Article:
The top four levels of Shia scholarship in descending order are Marja-e Taqlid/Grand Ayatollah (source of emulation), Ayatollah (sign of Allah/God), Hojatoeslam (proof/authority of Islam), and Mujtahid (one capable of Ijtihad). Ijtihad is the idea that individuals who have enough background and understanding of the Quran and Hadith and are able to interpret the laws of Islam.

One of the controversies which the Islamic Republic faced in the late 1980s is that Ayatollah Khomeini (By this point he was one of the most learned Shia clerics in the world so calling him a Marja-e Taqlid is probably more accurate, despite the convention of calling him simply Ayatollah), was ill and once he died, they needed to have a replacement for him. The version of Velayat-e Faqih (rule of the jurisprudent, or simply clerical rule) which the Khomeini based his rule upon, called for a highly educated Ayatollah (by default with many followers) to be the leader of the Islamic Republic.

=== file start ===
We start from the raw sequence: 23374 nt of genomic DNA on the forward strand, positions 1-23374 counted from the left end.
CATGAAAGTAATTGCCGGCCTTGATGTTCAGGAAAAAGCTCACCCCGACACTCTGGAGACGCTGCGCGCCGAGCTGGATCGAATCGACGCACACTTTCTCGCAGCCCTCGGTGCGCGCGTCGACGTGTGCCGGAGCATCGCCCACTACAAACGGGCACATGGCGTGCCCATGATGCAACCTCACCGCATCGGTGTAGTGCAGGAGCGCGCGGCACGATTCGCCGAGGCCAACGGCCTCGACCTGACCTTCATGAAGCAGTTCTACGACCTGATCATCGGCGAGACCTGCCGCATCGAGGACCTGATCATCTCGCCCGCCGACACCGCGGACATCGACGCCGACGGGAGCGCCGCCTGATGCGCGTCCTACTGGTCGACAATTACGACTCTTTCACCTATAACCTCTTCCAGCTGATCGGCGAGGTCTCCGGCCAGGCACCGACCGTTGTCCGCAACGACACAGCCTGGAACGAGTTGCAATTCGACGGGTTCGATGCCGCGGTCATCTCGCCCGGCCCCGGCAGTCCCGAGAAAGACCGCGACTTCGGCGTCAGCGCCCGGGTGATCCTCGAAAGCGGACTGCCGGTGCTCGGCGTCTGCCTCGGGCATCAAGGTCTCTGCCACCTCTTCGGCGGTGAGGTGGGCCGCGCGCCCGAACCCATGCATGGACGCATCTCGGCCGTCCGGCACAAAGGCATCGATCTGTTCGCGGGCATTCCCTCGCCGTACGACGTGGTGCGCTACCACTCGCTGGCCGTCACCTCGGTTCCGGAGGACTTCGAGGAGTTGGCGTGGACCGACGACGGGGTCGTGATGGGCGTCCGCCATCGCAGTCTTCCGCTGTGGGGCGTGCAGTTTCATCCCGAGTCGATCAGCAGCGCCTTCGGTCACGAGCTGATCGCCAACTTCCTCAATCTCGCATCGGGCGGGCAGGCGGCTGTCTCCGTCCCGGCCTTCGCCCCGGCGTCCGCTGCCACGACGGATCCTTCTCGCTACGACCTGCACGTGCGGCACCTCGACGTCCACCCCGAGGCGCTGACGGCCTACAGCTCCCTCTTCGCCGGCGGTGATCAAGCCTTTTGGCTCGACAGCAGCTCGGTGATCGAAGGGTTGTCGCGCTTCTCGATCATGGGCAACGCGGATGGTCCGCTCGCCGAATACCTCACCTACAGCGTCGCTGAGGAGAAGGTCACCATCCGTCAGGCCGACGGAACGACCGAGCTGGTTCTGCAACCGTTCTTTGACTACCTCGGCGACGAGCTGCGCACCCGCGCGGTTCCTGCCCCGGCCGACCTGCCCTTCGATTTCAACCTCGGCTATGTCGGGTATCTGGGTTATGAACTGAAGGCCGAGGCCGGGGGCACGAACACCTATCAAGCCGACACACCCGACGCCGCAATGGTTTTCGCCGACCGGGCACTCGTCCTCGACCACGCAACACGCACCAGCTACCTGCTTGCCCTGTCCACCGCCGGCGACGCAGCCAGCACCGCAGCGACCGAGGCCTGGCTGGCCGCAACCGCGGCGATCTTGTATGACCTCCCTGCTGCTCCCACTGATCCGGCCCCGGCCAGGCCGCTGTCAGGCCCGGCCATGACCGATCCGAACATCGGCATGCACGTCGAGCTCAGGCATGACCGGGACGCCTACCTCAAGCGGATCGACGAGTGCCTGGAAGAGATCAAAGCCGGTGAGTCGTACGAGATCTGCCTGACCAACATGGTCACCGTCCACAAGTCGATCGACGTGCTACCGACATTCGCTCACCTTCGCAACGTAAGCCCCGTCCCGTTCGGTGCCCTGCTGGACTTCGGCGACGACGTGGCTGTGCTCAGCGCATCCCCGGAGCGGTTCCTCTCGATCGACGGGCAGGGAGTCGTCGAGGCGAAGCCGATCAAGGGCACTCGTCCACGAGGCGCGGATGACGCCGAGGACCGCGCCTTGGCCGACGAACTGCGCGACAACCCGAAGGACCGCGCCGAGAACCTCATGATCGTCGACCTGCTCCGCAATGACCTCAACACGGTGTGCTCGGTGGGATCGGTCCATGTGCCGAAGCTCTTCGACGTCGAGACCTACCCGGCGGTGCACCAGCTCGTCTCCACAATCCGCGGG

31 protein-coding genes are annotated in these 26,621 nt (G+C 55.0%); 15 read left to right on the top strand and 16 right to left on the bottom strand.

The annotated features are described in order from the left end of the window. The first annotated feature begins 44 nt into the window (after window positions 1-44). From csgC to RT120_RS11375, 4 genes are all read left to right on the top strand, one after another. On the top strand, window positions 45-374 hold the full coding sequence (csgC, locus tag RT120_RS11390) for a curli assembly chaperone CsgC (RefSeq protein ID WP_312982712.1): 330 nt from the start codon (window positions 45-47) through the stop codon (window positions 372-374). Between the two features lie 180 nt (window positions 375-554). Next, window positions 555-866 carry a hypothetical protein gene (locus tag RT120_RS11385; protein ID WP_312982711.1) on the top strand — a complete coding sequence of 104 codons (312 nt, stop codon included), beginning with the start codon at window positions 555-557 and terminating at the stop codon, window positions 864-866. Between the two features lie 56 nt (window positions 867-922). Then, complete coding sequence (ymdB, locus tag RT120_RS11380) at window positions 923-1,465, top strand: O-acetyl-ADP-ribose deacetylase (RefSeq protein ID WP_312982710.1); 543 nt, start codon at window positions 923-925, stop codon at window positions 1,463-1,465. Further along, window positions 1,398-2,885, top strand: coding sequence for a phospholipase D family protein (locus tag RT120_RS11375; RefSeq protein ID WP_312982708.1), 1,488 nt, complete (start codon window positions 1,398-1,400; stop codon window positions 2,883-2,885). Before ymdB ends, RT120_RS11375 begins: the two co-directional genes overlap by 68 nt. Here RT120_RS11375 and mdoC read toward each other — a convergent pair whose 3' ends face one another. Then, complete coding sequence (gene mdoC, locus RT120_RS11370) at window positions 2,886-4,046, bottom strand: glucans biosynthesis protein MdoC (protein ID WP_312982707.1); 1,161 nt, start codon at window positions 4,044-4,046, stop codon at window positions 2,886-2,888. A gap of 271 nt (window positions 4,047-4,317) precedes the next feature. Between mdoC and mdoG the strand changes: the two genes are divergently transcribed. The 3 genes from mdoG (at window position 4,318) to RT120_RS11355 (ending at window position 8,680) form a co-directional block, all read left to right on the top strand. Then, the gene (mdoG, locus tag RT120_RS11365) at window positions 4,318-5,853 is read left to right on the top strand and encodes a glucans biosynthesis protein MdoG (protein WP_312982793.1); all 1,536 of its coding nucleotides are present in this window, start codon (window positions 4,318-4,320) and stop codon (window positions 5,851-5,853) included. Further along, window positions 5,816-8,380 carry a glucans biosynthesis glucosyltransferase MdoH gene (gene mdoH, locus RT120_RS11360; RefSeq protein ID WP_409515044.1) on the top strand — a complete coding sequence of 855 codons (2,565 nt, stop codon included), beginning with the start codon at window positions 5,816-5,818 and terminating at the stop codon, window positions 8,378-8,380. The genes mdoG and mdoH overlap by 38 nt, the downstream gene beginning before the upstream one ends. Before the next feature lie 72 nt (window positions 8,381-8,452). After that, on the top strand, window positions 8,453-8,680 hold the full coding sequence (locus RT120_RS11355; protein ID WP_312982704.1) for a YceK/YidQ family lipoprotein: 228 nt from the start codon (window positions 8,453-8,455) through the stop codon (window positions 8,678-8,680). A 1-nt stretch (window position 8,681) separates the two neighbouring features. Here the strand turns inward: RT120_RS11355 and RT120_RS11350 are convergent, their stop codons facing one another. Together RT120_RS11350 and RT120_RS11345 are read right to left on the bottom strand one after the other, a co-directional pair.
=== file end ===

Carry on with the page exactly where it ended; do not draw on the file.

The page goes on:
Unfortunately for him, there were no other Marja-e Taqlids or even Ayatollahs who supported this idea. Even at the formation of the Islamic Republic 5 of the 6 top Marjas (2 actively opposed it, and 3 were neutral) did NOT support the idea of Velayat-e Faqih, with Khomeini being the one exception. Ayatollah Montazeri who had been "promoted" to Marja-e Taqlid during his tenure as "Deputy Supreme Leader" had broken with Khomeini over human rights abuses by the Islamic Republic (amongst other issues), and he was the highest ranking cleric who also supported the idea of Velayat-e Faqih